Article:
When we were in elementary school, we also had moments when we couldn’t stand being in school, so we must not be surprised if our own kids currently feel the same way. Their dislike for school stems from a variety of reasons, so we shouldn’t be quick to judge that they’re just being lazy.
Even smart kids can get bad grades. So if your elementary schooler starts to show signs of struggling in school, regardless of their level of intelligence, you must treat the matter with sensitivity. Chances are, their difficulty comes from something deeper than academics, and a solution is to transfer them to another school.
But how do we properly help our child who seems to hate school?
Possible Reasons for Disliking School
Young kids also feel stressed, and when they do, they also can’t sleep well, become moody, and experience headaches just like adults. They might also have trouble choosing what to eat for breakfast, what to pack for lunch, or what to wear. When your kid exhibits this behavior, it’s time to find out if their school is the cause.
A possible reason for your kid’s dislike for school is a bully who constantly bothers them, a kid they don’t like who insists on hanging out with them, an unpleasant teacher, or your kid being lonely because they don’t have friends.
Schoolwork can also be a reason. Your kid either feels like they’re running behind their classmates because of his/her low grades or bored because their subjects are too easy for him/her.
In the case of gifted kids, their underachieving habit can come from their interest in extra-curricular activities rather than their academics. You might notice that they thrive more in art than math or excel better in sports than their quizzes.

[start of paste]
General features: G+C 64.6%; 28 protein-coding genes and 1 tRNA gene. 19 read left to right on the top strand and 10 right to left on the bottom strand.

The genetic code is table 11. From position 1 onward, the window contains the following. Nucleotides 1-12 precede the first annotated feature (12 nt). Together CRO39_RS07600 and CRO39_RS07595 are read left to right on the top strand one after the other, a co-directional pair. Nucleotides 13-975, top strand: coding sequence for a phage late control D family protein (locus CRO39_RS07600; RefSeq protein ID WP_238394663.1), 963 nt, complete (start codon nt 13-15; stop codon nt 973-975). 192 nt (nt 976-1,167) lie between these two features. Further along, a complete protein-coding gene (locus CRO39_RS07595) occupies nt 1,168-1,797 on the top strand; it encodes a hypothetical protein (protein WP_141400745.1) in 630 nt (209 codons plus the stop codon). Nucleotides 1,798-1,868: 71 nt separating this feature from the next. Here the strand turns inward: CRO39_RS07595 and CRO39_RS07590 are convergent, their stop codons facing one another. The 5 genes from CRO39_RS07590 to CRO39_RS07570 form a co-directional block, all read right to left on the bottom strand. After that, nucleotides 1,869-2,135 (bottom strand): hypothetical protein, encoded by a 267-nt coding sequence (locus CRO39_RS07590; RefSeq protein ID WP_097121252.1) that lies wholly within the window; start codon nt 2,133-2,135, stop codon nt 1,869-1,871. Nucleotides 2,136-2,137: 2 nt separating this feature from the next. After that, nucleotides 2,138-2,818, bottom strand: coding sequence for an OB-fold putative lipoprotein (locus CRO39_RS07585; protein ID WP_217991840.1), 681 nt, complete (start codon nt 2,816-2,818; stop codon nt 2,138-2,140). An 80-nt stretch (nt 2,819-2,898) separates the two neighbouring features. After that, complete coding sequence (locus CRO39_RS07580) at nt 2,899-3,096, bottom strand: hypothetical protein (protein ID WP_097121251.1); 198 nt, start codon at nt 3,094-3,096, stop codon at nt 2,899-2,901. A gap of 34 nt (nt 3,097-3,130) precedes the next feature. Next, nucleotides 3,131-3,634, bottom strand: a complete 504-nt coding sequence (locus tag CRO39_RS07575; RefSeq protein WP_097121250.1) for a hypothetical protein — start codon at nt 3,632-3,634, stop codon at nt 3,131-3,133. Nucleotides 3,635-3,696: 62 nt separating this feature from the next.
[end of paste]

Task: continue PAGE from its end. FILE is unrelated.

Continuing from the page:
Thus, avoid labeling your kid as an underachiever, whether they’re gifted or not. It’s understandably frustrating to see that your kid doesn’t perform as well as you expect them to. But by finding out the reasons they don’t like school, you’ll realize that it isn’t because they’re unconcerned about achieving less but rather because their environment is ineffective in helping them learn.
Should You Transfer Them to Another School?
Before deciding to find a new school for your kid, help them improve their situation in their current school. You can ask them to write a journal, comparing their bad and good experiences in school, or find them a tutor if their grades are the problem.
But if these solutions aren’t yielding good results, then it’s perhaps time to consider a new school with an exceptional elementary education that offers more than academics. An international school can be a noteworthy option because being exposed to pupils from diverse racial backgrounds will help your child become more culturally aware and open-minded, qualities that are more essential than getting straight A’s.
However, transferring schools can still intimidate your kid, especially if it’s in the middle of a school year. Hence, visit the school before enrolling your child and discuss your kid’s strengths, passions, reasons for moving out of their old school, and everything else relevant to their transfer. Talk to your child as well about the things they should expect. If they’re scared, reassure them of your presence and ask them what they need.
And since a new school is an opportunity for your kid to start anew, try to get them involved in school activities. Be informed of the extracurricular clubs their new school offers and find out which of them interest your kid. You can also speak to their teachers, counselors, and coaches to help your child adjust quickly. By being active in pushing for your kid’s happiness in school, they’ll thrive and grow as confident individuals who can be flexible in any setting.